It was one weighty situation after another, and I felt paralyzed by the need to think, feel, and decide wisely. Choices of when to speak and when to be quiet, how to wade unfamiliar relational waters, and how to listen to God were all on full blast. I was in knots for days, and it dawned on me, how does my faith help me here?
The Self-Reliant Fixer and the Trusting-Surrenderer in me were wrestling, and I was weary. Where was my faith? It was in my feelings and whether they could be trusted. It was in my ability to solve problems, to be a good advice-giver. It was in the pressure-inducing lie of ‘choose well or it’ll be your fault.’
I was at a crossroad: continue wrestling anxiously with myself or allow God’s truth to clear-cut a new path of being. By His grace, I confidently chose the latter, and living by faith became less of an abstract Biblical idea and more of a tangible framework for the storm hidden under the surface. I’m learning faith is surrendering my way to deepen my capacity to know and pursue God’s way.
Here are four questions that have helped energize my faith:
- Who is being exalted here?
Me? or God? Living by faith in God decreases pride and self-reliance… why? Because we can’t help but be humbled in light of our perfect Savior. Like Abraham, who “with respect to the promise of God, did not waver in unbelief but grew strong in faith, giving glory to God” (Romans 4:20). My thoughts do more harm than good when not illuminated by faith, because faith glorifies God, not self, as sufficient. One of the most gracious things the Lord continually reminds me of is I am the creature and He is the Creator. We live by faith and not sight when we choose to find God in the midst of pain, uncertainty, or weakness, and exalt Him.
- What does the Bible say about this situation or my emotions?
Living by faith is a daily submission to the authority of Scripture and treasuring the truth of God. By applying His promises to our circumstances, we open ourselves up to flourish in both mundane and marvelous moments. Faith is allowing Scripture to inform our decisions and attitudes, conforming us to the image of Christ. We live by faith and not sight when we trust Scripture over what we see and feel.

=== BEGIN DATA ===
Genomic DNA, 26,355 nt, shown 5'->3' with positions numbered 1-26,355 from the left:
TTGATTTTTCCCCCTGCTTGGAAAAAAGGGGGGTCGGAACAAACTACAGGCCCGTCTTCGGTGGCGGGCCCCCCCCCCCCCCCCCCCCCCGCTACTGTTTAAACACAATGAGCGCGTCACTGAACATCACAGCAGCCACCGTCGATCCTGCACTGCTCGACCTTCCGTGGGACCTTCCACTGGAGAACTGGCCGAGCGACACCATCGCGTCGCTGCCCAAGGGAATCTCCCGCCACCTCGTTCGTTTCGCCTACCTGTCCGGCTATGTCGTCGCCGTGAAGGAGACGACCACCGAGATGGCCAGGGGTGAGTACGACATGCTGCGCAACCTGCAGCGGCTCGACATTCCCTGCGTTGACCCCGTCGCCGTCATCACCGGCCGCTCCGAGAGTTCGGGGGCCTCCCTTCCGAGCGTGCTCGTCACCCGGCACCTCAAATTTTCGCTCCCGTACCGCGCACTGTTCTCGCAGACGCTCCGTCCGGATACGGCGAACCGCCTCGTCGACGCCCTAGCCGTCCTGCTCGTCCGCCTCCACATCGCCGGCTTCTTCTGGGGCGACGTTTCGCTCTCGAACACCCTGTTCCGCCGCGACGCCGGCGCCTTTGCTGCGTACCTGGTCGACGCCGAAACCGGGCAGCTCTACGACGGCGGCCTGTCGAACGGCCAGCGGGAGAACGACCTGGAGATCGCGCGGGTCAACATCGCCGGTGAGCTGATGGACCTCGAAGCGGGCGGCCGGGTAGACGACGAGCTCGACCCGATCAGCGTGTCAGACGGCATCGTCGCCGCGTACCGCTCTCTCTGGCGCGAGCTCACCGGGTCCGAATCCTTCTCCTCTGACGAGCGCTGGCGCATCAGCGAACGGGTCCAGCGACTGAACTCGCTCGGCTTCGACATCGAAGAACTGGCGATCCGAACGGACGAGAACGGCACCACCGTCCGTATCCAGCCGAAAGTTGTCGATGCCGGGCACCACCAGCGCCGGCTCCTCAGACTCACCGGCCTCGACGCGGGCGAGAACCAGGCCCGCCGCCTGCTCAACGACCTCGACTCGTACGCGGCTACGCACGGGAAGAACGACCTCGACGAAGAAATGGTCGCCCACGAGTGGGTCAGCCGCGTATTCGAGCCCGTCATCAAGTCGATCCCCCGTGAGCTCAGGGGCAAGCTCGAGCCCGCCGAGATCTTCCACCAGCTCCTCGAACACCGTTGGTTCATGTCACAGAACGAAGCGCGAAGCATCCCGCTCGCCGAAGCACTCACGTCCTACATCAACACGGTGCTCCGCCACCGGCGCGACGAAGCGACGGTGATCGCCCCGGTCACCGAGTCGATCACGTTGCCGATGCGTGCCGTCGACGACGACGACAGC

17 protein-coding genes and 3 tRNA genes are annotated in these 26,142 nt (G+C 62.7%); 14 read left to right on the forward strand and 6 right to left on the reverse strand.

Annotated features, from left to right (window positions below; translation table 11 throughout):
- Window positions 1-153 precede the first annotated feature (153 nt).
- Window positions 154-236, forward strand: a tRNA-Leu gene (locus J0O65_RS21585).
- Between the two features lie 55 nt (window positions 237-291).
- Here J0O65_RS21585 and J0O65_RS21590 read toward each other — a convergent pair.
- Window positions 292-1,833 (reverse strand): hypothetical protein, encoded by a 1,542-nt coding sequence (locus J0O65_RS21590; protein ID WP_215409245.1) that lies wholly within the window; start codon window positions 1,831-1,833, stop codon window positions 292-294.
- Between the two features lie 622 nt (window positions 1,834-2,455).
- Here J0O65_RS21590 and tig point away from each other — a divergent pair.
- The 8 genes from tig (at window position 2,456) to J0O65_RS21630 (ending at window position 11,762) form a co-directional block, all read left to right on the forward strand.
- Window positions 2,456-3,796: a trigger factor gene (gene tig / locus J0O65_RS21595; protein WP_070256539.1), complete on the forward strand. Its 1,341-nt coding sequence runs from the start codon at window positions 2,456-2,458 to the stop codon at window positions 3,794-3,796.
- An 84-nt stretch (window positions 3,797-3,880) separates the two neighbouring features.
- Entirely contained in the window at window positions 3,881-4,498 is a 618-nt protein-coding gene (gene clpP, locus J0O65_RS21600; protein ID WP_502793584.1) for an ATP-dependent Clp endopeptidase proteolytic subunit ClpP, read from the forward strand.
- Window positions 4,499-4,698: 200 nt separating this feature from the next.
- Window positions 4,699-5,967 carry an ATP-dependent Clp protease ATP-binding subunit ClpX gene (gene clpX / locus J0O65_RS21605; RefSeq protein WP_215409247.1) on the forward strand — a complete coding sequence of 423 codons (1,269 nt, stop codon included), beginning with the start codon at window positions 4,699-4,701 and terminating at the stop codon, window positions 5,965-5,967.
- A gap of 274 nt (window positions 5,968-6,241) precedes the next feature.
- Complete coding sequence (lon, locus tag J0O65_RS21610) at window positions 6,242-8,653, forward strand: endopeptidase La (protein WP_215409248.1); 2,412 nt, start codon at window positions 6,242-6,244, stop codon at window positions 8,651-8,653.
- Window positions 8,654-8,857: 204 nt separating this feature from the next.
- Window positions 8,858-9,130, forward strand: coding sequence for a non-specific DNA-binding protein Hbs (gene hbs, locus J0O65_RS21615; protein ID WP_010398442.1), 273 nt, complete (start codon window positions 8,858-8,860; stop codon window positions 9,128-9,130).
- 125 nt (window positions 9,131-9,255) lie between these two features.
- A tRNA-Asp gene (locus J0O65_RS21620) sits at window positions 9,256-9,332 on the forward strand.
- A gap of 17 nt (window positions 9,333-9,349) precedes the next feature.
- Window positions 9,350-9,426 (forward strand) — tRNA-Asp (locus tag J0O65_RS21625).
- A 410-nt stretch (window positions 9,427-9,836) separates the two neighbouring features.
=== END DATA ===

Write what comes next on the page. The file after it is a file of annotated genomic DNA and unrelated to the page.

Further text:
- Is the gospel instructing my self-examination?
In #1, I am reminded to submit to God in low humility and exalt Him. But my faith also states my position in Christ before God. Excessive self-demotion is contrary to the gospel that invites me into life with God. Living by faith in God promotes confidence and acceptance even when we fail… why? Because your failure can’t disqualify Christ, and you are in Christ. Focusing on ourselves too much is like quicksand. Allow the truth of Scripture to not only pull you out, but also to be the light that helps you see more clearly. Maybe you’ve heard these words by Robert Murray M’Cheyne: “For every look at yourself, take ten looks at Christ.” We live by faith and not sight when we see ourselves accurately: near God, raised and seated with Christ, walking with His Spirit on earth to declare praises of Him. (For more on how God sees you, click here.)
Any practice that detracts from faith is an evil practice, but especially that kind of self-examination which would take us away from the cross-foot proceeds in a wrong direction. Charles Spurgeon
- What am I thinking about God in this moment?
Living by faith in God inevitably snuffs out doubt and fear and produces peace and strength… why? Because doubt and fear have no footing when it comes to the omnipotent, omnipresent, omniscient God. Practice taking every thought captive and aligning it to Jesus. We live by faith and not sight when we refuse to believe any voice that contradicts what we know and believe about God.
Before we know what Jesus is doing, circumstances can look all wrong. And we are tempted to interpret God’s apparent inaction as unloving, when in fact God is loving us in the most profound way he possibly can. So in your anguish of soul, hear Jesus ask with strong affection, “Do you believe this?” (John 11:26). Jon Bloom
Faith is not denying our circumstances, or escaping when life is confusing or difficult, but rather, “Faith is seeing all the problems before you with your earthly eyes, yet not using those eyes to see the solution” (K.P. Yohannan). If we find ourselves desperate for clarity or struggling to believe His promises, maybe it’s because we’re putting more faith in what we see, or in ourselves, instead of the faithful, unchanging God who is unseen.
A favorite [daily] prayer: “Teach me your way, Lord, that I may rely on your faithfulness; give me an undivided heart, that I may fear your name. I will praise you, Lord my God, with all my heart; I will glorify your name forever.” Psalm 86:11-12 NIV